Getting There | Family Reunion 1958
It’s nearly midnight in July 1958. I’m 14 1/2 years old. We’ve been on the road from Savannah, Georgia, driving to the first-ever family reunion on my father’s side.
We left Mom and Sister #4, now 5 years old, in Savannah. I’m pretty sure we were driving our old second-hand Nash Ambassador (also unaffectionally called a Nashcan). Not a bad car, but not totally reliable, either.
All I remember of the road trip itself is that it took a very long time and the weather was hot. We arrived in Newton, Kansas near midnight. We’d had a little car trouble along the way, and were behind in our schedule.
My father said it was too late to go straight to the family house. We wanted him to call and let them know we were here. They might have a room ready for us. He said no, it was too late. He didn’t want to bother anyone. We would just have to find a motel room.
Several stops later, we still didn’t have a room. It seemed all regular motel rooms had been taken. My father didn’t like our idea about sleeping in the car. Finally he pulled into the only gas station still open, and asked about a place to stay until the morning.
The owner looked us over—a pretty sad sight, I fear—and hesitated. My father pressed him for ideas about where we could sleep. The man finally said he had a few ‘overnight cabins’ back off the road. They weren’t very fancy, but he would let us stay in one of them. He would have to show us how to get there.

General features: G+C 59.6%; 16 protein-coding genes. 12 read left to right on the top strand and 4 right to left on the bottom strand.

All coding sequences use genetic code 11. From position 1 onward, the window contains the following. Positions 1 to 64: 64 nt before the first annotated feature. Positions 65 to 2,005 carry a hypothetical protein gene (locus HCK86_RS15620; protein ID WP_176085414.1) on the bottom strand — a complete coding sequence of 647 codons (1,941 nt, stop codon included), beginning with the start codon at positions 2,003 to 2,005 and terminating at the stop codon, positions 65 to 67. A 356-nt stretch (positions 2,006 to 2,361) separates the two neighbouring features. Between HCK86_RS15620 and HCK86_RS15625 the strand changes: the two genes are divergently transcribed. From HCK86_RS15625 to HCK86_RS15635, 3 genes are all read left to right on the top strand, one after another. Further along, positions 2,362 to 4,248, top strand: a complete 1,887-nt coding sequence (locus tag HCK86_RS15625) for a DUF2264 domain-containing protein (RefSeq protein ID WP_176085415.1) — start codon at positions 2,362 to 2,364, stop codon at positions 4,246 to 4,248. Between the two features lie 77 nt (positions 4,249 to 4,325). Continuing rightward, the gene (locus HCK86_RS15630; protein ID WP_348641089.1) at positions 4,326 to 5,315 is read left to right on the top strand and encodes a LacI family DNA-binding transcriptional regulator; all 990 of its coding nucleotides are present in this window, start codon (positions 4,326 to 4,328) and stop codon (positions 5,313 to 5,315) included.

We followed his car down a dark, unpaved bumpy road. When we got to the cabin my father went in to check it out. When he came back I could tell he wasn’t pleased.
He told us it wasn’t as clean as he’d hoped it would be, and he was embarrassed to have us sleep in such a place. But it looked like the best we could do right now.
He also said again, in response to our questions, that it was too late at night to “bother the folks at home.” He would call them in the morning. My heart sank. This wasn’t what we were expecting.
The cabin was small and dirty. It had two makeshift bedrooms, and a small bathroom. I remember not wanting to use it because it was so dirty. Looking back, I wonder what this cabin was normally used for. I probably don’t want to know.
Sister #2 and I slept in one bed—dirty sheets and floor. Sister #3, Diane, slept with our father in the other room. I lay awake a long time listening to hear whether my father was asleep yet.
I was anxious, and felt responsible for Sister #3. I wished she were in the bed with us. We would have made room for her. Then I felt guilty for thinking like this. I asked God to keep us all safe. At some point I fell sleep.
The next morning we arrived at the reunion. Our hosts weren’t happy that Dad hadn’t called to let them know where we were—no matter how late it was.
I still think about this event. Among other things, it captures my father’s steadfast determination not to ask for help from his family because he didn’t want to be a ‘bother.’ Not even when his three young daughters were also in the equation. I wonder where this determination came from.
This experience also highlights several things about me. I was fearful about Sister #3’s wellbeing. I felt responsible for her, yet helpless to do anything to change the sleeping arrangements. I also felt guilty because I was anxious. I wonder what I would do differently today, and why?
© Elouise Renich Fraser, 5 August 2015
Photo from auto.howstuffworks.com
1949-51 Nash Ambassador